Il Lato Oscuro di Facebook, which can be translated as Facebook’s Dark Side (Imprimatur Publishing Company, 126 pages, 14 euro), by Italian journalist Federico Mello, is a brief Italian-language treatise examining fundamental questions posed by Facebook, the undisputed world leader of the Social Media revolution.

Is the satisfaction of receiving a notification on Social Media addictive? Are there ethical and sociological implications if a company profits from this addiction? And, going over to the “dark side” for a moment, what if a company collects your habits and preferences and compares them with others in order to keep you hooked on a process that generates revenue? These are just some of the many questions the book tries to answer.

Facebook’s lax terms of service allowed user data to be exploited by commercial data aggregators precisely that way, prompting high-profile scrutiny from lawmakers in both the United States and Europe once these problems became public.

But Facebook has, as of yet, largely escaped concrete consequences. The company, after all, exists on untrodden ground: Where and when is there a precedent for a person, place, or thing that generates as many social interactions as Facebook does?

Over the past few months, Facebook has implemented a new advertising and communications strategy designed to reassure worried consumers, investors, and advertisers. Author Mello observes that of the three groups mentioned above, consumers are the least of Facebook’s worries. Government scrutiny has only really caused users to reduce their time on Facebook by two minutes each (although this average could hide larger individual variations). Because, as Facebook itself says in its latest self-promotion, “When this place does what is was meant to do, it brings people closer together.”

Mello comments that, while the company once apologized for allowing advertisements, explaining in a statement announcing the introduction of advertising banners that “they help us keep the lights on”  —  it has had an obligation to its shareholders (since the company’s 2012 Initial Public Offering) to maximize profits, and much of those profits come from advertising. Facebook is no longer a tool for Harvard students to connect. Today, Facebook sells attention — the attention it can capture from people.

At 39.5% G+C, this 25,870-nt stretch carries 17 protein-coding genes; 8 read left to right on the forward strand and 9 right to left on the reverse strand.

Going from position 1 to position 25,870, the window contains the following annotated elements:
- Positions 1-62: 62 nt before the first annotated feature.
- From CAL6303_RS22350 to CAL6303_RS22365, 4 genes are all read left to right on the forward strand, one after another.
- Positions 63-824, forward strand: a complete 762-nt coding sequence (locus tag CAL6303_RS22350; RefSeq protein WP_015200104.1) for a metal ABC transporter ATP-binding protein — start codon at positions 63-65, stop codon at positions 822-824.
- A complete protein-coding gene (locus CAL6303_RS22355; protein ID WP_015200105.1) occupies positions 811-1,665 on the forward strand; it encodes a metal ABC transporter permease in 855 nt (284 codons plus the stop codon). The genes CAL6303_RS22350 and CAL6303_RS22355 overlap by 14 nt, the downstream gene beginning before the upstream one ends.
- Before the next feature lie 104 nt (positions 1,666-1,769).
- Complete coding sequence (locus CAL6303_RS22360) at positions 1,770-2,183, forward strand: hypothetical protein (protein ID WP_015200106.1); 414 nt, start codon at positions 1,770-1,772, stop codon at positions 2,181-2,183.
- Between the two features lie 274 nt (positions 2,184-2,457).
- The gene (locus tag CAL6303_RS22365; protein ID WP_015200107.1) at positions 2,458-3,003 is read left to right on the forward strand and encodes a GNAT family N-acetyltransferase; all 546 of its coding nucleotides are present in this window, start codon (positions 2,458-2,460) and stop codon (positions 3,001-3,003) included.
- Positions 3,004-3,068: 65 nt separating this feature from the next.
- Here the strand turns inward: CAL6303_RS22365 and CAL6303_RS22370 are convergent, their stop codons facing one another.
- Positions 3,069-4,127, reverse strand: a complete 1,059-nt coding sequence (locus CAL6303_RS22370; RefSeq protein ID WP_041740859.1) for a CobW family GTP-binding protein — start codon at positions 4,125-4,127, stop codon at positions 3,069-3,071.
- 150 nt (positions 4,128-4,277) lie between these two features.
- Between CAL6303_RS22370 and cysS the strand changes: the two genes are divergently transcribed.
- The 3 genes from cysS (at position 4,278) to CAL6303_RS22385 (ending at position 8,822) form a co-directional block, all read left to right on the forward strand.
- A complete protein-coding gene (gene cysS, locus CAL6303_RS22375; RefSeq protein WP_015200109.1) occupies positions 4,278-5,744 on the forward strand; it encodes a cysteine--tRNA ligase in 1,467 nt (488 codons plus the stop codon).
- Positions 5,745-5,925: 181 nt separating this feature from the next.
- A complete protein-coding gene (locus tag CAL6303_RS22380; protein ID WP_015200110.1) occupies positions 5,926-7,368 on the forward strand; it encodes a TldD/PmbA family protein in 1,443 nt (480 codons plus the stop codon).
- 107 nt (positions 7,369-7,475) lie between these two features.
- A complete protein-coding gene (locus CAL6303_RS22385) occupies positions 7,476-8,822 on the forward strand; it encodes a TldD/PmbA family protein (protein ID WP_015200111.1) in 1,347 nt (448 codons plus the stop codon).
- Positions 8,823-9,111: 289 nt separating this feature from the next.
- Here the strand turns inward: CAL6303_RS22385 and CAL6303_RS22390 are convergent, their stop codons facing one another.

Between coworkers’ birthday party pictures and friends’ vacation updates, Facebook can insert advertising content that, if successfully aligned with user information (foremost of which is the content the user already interacts with), will elicit a reaction, and, if sufficiently interesting, prompt an interaction ranging from a click-through to the advertisers’ site to sharing the content with one’s own friends on Social Media.

Mello is a meticulous journalist who shields his assertions with an extensive bibliography, and has written an audacious contemporary examination of a company that might frighten authors with a different profile. It may be easier for him to be the one to do this since he is, after all, writing in Italian for a small publisher (the Reggio Emilia-based Imprimatur). This means he is also writing for his audience: Italians use Social Media as much as anyone else, but not everyone amongst the country’s aging population will be predisposed to embracing this new medium enthusiastically. He has a need to explain the issues impacting Facebook while also unobtrusively explaining what Facebook itself is and how it operates, a complicated task given the fact that Facebook is constantly reimagining its features and the words used to label it.